Unaccounted deposits to face 50% tax, 4 year lock-in period
However, a higher 90% tax and penalty could be imposed if assessees do not declare the unaccounted cash voluntarily
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New Delhi: The government will propose an amendment to the income-tax law to impose a levy on cash deposits from undisclosed income following the withdrawal of Rs500 and Rs1,000 banknotes, a person familiar with the development said.
According to the twin-penalty structure proposed by the government, cash deposits arising from undeclared income will attract a 50% tax if the person or entity subsequently declares it to tax authorities. One-fourth of these cash deposits will also be locked in for a period of four years, the person said, requesting anonymity.
In case the deposits are not declared and a person uses other people to legalize his black money, then the tax and penalty could be as high as 90% of the amount.
In the second case, provisions of the Benami Transactions (Prohibition) Act, which has provisions for a jail term of as many as seven years for the tax evader as well as the person helping to launder illegal wealth, may also apply.
The government’s decision to introduce the amendments comes in the wake of large-scale reports of tax evaders trying to use the bank accounts of the less well-off to legalize their money.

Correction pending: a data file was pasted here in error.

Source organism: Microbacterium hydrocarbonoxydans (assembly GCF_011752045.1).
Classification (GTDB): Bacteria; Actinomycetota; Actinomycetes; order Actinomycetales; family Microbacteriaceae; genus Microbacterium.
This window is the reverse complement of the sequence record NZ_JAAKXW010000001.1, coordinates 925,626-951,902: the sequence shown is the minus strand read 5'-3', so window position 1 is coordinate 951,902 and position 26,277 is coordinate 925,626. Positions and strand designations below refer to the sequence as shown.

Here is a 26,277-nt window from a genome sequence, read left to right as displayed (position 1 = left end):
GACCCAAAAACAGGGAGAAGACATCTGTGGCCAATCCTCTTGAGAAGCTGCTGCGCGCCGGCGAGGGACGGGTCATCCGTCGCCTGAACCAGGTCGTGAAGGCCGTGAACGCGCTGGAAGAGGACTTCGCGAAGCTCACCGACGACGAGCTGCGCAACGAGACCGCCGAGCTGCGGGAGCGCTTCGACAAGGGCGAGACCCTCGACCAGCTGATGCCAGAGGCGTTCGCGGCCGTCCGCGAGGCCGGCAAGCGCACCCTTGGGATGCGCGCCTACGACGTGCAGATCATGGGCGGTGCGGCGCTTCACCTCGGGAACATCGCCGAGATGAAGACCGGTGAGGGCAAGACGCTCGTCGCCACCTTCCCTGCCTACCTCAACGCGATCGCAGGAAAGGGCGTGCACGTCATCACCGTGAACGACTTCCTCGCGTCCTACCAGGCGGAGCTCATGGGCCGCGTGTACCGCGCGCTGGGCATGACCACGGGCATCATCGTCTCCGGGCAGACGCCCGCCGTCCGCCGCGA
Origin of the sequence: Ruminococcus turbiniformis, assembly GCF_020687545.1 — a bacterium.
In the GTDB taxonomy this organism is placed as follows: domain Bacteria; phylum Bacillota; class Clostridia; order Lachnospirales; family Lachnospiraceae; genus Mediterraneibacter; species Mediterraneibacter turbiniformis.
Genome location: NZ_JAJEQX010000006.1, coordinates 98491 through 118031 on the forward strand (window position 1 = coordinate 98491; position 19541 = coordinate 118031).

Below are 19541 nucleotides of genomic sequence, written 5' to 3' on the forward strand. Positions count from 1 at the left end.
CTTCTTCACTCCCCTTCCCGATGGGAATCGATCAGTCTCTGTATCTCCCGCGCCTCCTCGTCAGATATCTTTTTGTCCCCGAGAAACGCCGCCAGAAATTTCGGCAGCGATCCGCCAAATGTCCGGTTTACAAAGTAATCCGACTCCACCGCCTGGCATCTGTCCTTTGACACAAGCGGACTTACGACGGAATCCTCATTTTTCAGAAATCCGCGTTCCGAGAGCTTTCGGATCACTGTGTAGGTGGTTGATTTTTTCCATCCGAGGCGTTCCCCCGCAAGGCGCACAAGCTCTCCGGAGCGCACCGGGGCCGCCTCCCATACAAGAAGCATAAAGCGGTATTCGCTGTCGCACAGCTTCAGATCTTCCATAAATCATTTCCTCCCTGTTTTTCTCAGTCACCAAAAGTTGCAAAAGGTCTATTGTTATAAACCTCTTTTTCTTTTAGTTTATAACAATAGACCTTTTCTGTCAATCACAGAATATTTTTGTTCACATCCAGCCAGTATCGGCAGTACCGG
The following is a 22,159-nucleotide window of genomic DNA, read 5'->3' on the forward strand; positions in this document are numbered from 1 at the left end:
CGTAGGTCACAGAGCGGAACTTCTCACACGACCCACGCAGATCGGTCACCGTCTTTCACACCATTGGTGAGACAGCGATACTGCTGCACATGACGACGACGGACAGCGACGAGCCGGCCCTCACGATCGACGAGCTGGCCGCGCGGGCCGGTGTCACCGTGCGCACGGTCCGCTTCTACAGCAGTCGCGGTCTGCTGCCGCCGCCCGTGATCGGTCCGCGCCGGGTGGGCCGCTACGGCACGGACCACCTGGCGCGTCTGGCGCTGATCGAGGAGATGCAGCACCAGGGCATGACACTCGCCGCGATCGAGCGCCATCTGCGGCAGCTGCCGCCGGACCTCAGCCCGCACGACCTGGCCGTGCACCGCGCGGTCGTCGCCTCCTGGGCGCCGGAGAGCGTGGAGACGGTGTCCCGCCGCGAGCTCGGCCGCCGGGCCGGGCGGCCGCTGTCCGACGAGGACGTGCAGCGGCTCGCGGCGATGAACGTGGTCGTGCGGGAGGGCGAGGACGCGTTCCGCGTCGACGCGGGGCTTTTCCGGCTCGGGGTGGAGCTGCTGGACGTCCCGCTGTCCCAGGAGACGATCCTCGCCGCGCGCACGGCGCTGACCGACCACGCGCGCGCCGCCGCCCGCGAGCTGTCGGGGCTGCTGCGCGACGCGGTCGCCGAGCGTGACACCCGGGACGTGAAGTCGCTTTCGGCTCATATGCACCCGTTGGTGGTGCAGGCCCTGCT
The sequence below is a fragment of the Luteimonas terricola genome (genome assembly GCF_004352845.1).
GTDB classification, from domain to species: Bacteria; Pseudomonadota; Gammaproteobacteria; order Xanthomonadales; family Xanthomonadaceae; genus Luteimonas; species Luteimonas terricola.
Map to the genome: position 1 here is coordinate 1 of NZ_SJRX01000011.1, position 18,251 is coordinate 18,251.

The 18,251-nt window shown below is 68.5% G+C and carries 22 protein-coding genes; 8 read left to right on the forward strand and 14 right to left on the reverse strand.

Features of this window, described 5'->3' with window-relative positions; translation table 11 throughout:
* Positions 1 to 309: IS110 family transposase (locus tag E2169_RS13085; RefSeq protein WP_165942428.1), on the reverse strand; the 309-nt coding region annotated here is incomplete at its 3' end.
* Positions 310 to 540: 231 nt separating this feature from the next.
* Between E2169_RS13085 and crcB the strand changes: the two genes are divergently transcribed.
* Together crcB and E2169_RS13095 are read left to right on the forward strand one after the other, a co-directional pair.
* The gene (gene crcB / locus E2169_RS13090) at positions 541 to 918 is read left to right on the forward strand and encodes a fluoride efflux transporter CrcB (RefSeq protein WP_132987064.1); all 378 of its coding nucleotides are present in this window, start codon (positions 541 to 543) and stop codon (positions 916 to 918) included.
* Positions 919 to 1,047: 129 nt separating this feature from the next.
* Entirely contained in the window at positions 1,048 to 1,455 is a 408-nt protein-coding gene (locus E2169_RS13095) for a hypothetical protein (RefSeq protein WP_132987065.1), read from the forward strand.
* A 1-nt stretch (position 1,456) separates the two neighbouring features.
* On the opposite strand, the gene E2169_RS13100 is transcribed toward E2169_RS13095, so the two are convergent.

The amendments will provide certainty to the cash depositors, said Rahul Garg, leader of the direct tax practice at consulting firm PricewaterhouseCoopers.
“People will now know how these cash deposits will be dealt with and make an informed decision. People should ideally opt for the voluntary compliance, declare the cash deposits from their undisclosed income in their tax returns, pay the tax and escape protracted litigation,” he said
The surge in cash deposits in the Jan Dhan accounts—opened over the last two years for those who were not part of the formal banking system—has also added to the fear of misuse. According to government estimates, around Rs21,000 crore was deposited in Jan Dhan accounts in the two weeks after 8 November, when Prime Minister Narendra Modi announced the demonetization of high-value notes to clamp down on black money, counterfeit currency and terror financing.
Though the move was widely welcomed, the government has since faced criticism for its shoddy implementation as people, especially in rural areas, face severe difficulties because of inadequate cash in banks and ATMs.
The amendments cleared by the cabinet late Thursday are expected to be tabled in Parliament next week after the President’s assent. Given that the changes are to the income-tax Act, the bill is expected to be tabled as a money bill, ensuring its smooth passage through Parliament.
A money bill can only be introduced in the Lok Sabha, in which the ruling National Democratic Alliance (NDA) has a majority. The Rajya Sabha, where the NDA is outnumbered by opposition parties, cannot make amendments to a money bill passed by the Lok Sabha and can only make recommendations.
The government will also bring in a new law to invalidate the old currency, the person cited above added.
The government does not expect the entire Rs16 trillion of the Rs500 and Rs1,000 notes in circulation to come back into the banking system. This could mean some reduction in the liability of the Reserve Bank of India.